The target markets or Steam Machines is honestly millenials. I'm going to use generalizations here, but the have absolutely no clue how their technology works and how to fix it, or do anything beyond clicking an app. A friend of mine considers himself a PC gamer, how's a hot rod rig, but needs me to walk him through the most basic of maintenance operations, or put a new hard drive in. Most of the research I've done points to exactly one reason anyone who isn't already gaming on PC wants one, the $2 games. When they discover that in a year or so it won't run things well, they'll go back to their Xbox. There's tons of their peers who don't even have a TV. If OC gaming is to ever grow out of its niche, the graphics tarts need to be brought under control, and any system you buy has to be guaranteed to be able to run the next five years of stuff.

Not happening.
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Sandy Lobban Founder, Noise Me Up2 years ago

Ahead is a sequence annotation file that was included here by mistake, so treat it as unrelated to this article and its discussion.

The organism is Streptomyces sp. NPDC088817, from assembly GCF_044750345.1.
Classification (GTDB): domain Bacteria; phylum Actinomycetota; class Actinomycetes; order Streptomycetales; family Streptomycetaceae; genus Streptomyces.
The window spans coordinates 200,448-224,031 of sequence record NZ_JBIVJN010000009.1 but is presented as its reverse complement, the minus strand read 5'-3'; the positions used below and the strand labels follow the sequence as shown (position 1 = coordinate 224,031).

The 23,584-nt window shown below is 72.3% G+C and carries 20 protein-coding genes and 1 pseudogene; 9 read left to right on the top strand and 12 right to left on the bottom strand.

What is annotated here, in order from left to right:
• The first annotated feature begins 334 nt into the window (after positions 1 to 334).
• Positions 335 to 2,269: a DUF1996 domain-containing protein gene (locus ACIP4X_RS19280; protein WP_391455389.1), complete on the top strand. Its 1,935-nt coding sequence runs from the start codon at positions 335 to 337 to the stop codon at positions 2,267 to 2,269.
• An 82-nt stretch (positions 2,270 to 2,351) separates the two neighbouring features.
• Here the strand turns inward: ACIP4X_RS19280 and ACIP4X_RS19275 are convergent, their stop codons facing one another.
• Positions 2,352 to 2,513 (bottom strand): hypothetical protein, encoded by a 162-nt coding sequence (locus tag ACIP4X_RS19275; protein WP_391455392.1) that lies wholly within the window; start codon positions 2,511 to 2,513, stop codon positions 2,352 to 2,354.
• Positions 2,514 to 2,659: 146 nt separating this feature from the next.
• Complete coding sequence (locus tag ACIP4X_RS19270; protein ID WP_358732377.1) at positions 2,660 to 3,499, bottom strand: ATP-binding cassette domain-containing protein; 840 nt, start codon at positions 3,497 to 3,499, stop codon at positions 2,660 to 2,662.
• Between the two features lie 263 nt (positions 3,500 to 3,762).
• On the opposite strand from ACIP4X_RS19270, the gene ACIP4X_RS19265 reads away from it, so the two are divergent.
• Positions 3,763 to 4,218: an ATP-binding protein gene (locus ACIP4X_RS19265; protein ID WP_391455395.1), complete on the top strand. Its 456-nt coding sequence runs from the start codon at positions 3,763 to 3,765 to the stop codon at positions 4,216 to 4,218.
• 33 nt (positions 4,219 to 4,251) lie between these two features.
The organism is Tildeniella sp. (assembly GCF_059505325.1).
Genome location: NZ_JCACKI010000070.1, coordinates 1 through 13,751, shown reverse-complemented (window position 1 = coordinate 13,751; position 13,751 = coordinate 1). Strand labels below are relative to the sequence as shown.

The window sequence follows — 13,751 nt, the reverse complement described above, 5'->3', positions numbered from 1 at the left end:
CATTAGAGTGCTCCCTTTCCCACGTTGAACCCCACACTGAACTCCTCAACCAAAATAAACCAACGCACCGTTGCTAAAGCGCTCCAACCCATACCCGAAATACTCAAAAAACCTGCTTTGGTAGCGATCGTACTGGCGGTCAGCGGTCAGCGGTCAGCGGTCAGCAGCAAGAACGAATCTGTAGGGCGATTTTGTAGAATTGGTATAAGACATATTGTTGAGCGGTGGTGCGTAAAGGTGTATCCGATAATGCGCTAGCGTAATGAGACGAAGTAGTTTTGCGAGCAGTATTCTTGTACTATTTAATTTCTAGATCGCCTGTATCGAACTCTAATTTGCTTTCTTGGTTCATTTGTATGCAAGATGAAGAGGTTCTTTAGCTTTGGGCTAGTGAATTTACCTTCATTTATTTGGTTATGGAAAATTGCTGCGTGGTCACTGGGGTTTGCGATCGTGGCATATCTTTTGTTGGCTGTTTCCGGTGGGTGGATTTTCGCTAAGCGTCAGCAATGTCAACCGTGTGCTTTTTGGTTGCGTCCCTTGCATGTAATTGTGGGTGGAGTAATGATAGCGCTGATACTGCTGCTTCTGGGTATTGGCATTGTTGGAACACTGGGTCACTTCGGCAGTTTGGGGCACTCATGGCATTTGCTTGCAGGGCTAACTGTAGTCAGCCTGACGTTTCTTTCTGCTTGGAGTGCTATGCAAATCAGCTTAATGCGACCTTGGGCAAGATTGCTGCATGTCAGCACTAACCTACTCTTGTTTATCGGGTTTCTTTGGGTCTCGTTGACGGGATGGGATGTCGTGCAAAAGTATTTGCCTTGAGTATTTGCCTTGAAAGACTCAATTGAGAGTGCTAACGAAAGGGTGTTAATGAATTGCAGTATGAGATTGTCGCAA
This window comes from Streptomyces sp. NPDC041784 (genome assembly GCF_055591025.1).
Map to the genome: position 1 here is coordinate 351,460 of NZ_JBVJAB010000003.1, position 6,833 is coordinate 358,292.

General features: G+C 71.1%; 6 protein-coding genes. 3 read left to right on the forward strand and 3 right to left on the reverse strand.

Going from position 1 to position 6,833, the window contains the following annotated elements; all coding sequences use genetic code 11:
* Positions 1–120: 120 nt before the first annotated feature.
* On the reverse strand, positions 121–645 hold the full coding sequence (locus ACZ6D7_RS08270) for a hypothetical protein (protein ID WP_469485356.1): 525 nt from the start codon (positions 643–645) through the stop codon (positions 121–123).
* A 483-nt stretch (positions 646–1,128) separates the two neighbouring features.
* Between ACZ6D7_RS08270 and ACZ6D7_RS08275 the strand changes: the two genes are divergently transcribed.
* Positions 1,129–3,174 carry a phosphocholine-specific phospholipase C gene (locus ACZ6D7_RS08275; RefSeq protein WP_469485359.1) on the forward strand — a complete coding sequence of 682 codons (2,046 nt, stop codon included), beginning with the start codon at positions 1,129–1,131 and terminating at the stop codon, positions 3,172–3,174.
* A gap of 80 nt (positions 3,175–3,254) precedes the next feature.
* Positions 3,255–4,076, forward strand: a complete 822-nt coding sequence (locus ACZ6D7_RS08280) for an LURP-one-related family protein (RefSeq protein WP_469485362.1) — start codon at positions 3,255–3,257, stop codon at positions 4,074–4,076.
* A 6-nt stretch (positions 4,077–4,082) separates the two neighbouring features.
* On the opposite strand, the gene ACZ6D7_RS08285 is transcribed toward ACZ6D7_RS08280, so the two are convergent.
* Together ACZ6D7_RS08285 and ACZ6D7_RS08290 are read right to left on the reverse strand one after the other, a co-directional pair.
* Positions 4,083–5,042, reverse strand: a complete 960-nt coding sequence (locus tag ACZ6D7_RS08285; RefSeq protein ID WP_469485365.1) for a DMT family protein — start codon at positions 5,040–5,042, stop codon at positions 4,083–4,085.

Having worked at Sony on several different console developments and launches, I can see the pros and cons of letting others compete on making the hardware for you. I would say its a good move for Valve at the moment. They dont know the living room, they dont have the manufacturing processes in place, they dont have the logistics in place to do the less exciting bit of getting consoles in peoples hands through retailers, and they dont know how consumers behave day to day in bricks and mortar shops to do effective advertising. It's just not part of their culture to do all that and its huge. So, steam machines are probably the best fit to test the water and learn some stuff along the way. I think they will take a share of the market over time, but console domination is probably not their intention.
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Jeff Kleist Writer, Marketing, Licensing 2 years ago
@Sandy

The issue is that there's no advantage for the hardware people. The margins are razor thin on anything price competitive with consoles, and without any set specs, it's just a PC with a Steam logo where Valve takes virtually no risk

As we've said above. We all know how well 3do worked out